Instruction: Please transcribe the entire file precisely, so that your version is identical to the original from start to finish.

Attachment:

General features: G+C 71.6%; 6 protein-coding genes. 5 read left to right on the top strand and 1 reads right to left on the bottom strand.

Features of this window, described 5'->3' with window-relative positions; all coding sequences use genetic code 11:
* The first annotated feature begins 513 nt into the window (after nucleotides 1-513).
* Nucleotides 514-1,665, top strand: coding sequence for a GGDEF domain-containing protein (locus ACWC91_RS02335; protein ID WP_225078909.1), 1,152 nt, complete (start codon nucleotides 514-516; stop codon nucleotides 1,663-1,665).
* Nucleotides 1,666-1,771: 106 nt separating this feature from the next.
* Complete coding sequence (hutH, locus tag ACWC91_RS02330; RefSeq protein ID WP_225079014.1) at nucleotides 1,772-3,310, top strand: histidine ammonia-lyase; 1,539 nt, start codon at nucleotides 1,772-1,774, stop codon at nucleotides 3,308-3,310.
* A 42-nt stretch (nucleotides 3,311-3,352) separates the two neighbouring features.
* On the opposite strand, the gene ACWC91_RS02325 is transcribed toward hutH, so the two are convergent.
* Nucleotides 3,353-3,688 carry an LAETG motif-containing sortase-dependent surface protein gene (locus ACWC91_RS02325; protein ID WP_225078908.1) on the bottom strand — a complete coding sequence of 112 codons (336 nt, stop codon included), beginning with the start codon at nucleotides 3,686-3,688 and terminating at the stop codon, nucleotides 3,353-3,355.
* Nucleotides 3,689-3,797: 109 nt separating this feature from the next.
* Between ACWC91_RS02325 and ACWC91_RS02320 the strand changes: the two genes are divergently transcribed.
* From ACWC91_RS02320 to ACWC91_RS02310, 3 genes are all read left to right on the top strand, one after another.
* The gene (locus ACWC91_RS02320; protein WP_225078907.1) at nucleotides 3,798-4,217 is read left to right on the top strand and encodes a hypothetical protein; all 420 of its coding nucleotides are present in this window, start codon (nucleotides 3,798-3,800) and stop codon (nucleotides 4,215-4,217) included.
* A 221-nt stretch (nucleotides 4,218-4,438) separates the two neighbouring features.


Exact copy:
General features: G+C 71.6%; 6 protein-coding genes. 5 read left to right on the top strand and 1 reads right to left on the bottom strand.

Features of this window, described 5'->3' with window-relative positions; all coding sequences use genetic code 11:
* The first annotated feature begins 513 nt into the window (after nucleotides 1-513).
* Nucleotides 514-1,665, top strand: coding sequence for a GGDEF domain-containing protein (locus ACWC91_RS02335; protein ID WP_225078909.1), 1,152 nt, complete (start codon nucleotides 514-516; stop codon nucleotides 1,663-1,665).
* Nucleotides 1,666-1,771: 106 nt separating this feature from the next.
* Complete coding sequence (hutH, locus tag ACWC91_RS02330; RefSeq protein ID WP_225079014.1) at nucleotides 1,772-3,310, top strand: histidine ammonia-lyase; 1,539 nt, start codon at nucleotides 1,772-1,774, stop codon at nucleotides 3,308-3,310.
* A 42-nt stretch (nucleotides 3,311-3,352) separates the two neighbouring features.
* On the opposite strand, the gene ACWC91_RS02325 is transcribed toward hutH, so the two are convergent.
* Nucleotides 3,353-3,688 carry an LAETG motif-containing sortase-dependent surface protein gene (locus ACWC91_RS02325; protein ID WP_225078908.1) on the bottom strand — a complete coding sequence of 112 codons (336 nt, stop codon included), beginning with the start codon at nucleotides 3,686-3,688 and terminating at the stop codon, nucleotides 3,353-3,355.
* Nucleotides 3,689-3,797: 109 nt separating this feature from the next.
* Between ACWC91_RS02325 and ACWC91_RS02320 the strand changes: the two genes are divergently transcribed.
* From ACWC91_RS02320 to ACWC91_RS02310, 3 genes are all read left to right on the top strand, one after another.
* The gene (locus ACWC91_RS02320; protein WP_225078907.1) at nucleotides 3,798-4,217 is read left to right on the top strand and encodes a hypothetical protein; all 420 of its coding nucleotides are present in this window, start codon (nucleotides 3,798-3,800) and stop codon (nucleotides 4,215-4,217) included.
* A 221-nt stretch (nucleotides 4,218-4,438) separates the two neighbouring features.